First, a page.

Many people believe that a technical resume can be vastly improved by using the right format. There are lots of companies offering formats that add bling to your technical resume. These companies promote the idea that an eye-catching resume is more likely to be read, thus leading to more interviews. If only it were that simple. Bling alone is not nearly enough.
Many companies use Applicant Tracking Systems (ATS) which first load your resume into their applicant database. These are typically relational data structures, so they strip out all the formatting and only load the content. Its basically a content management system that the company’s HR department uses to run reports.
Some companies use in-house built ATSs with limited functionality and they don’t do a great job of parsing the data from PDFs, tables, and columns. So not only will your beautiful format not be seen but your content might not be loaded correctly. So, my question is, ‘why take the chance?’
Here are some problem areas with resume formats.
On the surface, this format looks great. It’s a way to transform lists of technology into an easy-to-read format and at the same time it shows your skill level. Unfortunately, it only works for a small list and it will not parse well in an ATS.
Adding color to highlight things in your resume is a good way to make things stand out. It does not cause any problems with ATSs and draws the eye to different sections of your resume. If you are sharing your resume with a recruiter or colleague, this is a good choice.
You can add a technology skills section that includes both your strengths and the tools that you’ve used. Using category names in this section makes it easy to scan and understand.
People like to use PDFs for their attractive formatting, but unfortunately ATSs can have problems parsing from a PDF. As an example, I created a resume using multiple columns and several tables and then formatted as a PDF. I opened it using a text editor. The below is how the text editor interpreted the document and its a mess.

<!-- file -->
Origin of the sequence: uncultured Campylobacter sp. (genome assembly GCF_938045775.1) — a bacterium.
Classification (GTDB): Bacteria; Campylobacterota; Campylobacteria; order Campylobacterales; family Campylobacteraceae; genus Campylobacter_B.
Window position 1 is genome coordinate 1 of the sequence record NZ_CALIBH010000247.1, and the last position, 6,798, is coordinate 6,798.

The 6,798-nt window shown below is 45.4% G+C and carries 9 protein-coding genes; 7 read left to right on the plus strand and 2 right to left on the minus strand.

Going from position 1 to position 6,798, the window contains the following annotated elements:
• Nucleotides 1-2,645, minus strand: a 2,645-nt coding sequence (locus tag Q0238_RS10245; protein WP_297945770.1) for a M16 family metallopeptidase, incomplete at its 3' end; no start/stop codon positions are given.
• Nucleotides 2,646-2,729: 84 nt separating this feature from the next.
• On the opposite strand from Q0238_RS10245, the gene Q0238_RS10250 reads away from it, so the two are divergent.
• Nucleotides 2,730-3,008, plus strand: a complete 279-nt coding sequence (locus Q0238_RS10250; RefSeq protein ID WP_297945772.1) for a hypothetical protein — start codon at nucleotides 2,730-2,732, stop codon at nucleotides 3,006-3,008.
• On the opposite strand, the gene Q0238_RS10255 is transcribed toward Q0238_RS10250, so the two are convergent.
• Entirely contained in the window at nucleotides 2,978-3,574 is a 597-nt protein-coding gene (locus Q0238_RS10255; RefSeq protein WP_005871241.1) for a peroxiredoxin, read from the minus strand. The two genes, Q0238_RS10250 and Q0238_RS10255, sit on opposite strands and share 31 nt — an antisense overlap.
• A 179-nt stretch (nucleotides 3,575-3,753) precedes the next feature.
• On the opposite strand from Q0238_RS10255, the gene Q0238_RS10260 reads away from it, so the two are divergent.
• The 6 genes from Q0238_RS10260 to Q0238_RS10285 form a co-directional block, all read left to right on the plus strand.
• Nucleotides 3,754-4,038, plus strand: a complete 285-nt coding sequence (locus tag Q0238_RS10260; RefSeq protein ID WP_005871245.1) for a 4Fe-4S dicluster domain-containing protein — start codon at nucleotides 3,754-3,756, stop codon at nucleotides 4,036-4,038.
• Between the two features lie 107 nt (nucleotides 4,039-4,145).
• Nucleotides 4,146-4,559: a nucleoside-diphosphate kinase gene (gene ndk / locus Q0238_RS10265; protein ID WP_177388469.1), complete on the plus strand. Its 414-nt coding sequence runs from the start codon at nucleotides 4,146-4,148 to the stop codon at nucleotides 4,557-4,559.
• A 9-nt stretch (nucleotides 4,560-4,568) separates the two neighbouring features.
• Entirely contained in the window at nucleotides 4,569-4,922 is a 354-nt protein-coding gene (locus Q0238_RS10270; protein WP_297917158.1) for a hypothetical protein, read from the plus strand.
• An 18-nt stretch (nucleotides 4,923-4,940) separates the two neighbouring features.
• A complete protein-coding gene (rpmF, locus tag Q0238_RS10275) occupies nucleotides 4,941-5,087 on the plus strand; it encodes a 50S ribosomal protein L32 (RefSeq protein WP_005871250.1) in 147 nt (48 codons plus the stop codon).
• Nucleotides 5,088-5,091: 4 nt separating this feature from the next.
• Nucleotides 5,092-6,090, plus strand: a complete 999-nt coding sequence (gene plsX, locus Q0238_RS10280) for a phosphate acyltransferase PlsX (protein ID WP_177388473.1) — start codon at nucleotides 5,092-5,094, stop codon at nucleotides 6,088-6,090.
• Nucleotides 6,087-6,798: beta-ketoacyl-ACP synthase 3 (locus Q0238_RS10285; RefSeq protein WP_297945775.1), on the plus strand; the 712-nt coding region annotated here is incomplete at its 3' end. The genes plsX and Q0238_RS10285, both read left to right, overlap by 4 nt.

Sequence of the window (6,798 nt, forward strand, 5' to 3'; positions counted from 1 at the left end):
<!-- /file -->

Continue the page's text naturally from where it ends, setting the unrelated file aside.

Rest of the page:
You are going to have varying results, and this depends on the ATS’ features and functionality. Just be mindful of this before you select which resume format to use.
While it is important to have an attractive and easy to read resume, ultimately, the most important part of your resume are your achievement statements.
LAN/WAN Administrator and Project Manager
- Packaged software for automated installations utilizing InstallShield DevStudio.
- Created automation scripts (DOS .bat C#, and VBScript based).
- Created and implemented automated backup and restore solution.
- Automated Software Installations: Based on ability to achieve high productivity within a short time, selected for software readiness team to prepare for a completely automated software installation system.
- Met with key business staff for application identification and cataloging, as well as a compatibility assessment. Utilized InstallShield to capture an image of the installation process and for testing before push to deployment team.
Having a very average resume is simply not enough in today’s job markets. Begin to rethink the language in your resume. Here are some examples of the types of questions to be answered.
- Why was the project funded?
- What new business or technical capabilities did you deliver?
- What challenges came up and how did you resolve them?
- What good things happened during the project?
About Jennifer Hay
I’ve been writing technical resumes and advising on career transitions for almost 15 years.
Throughout that time, I’ve read numerous articles about best practices for IT resume writing. What I found in those articles is a lot of bad information because it’s the same advice they give for non-technical professionals. This is important because IT resumes are different.
I built this website to share what I’ve learned in my career. I think you’ll find information on this website that will help make your IT resume a success.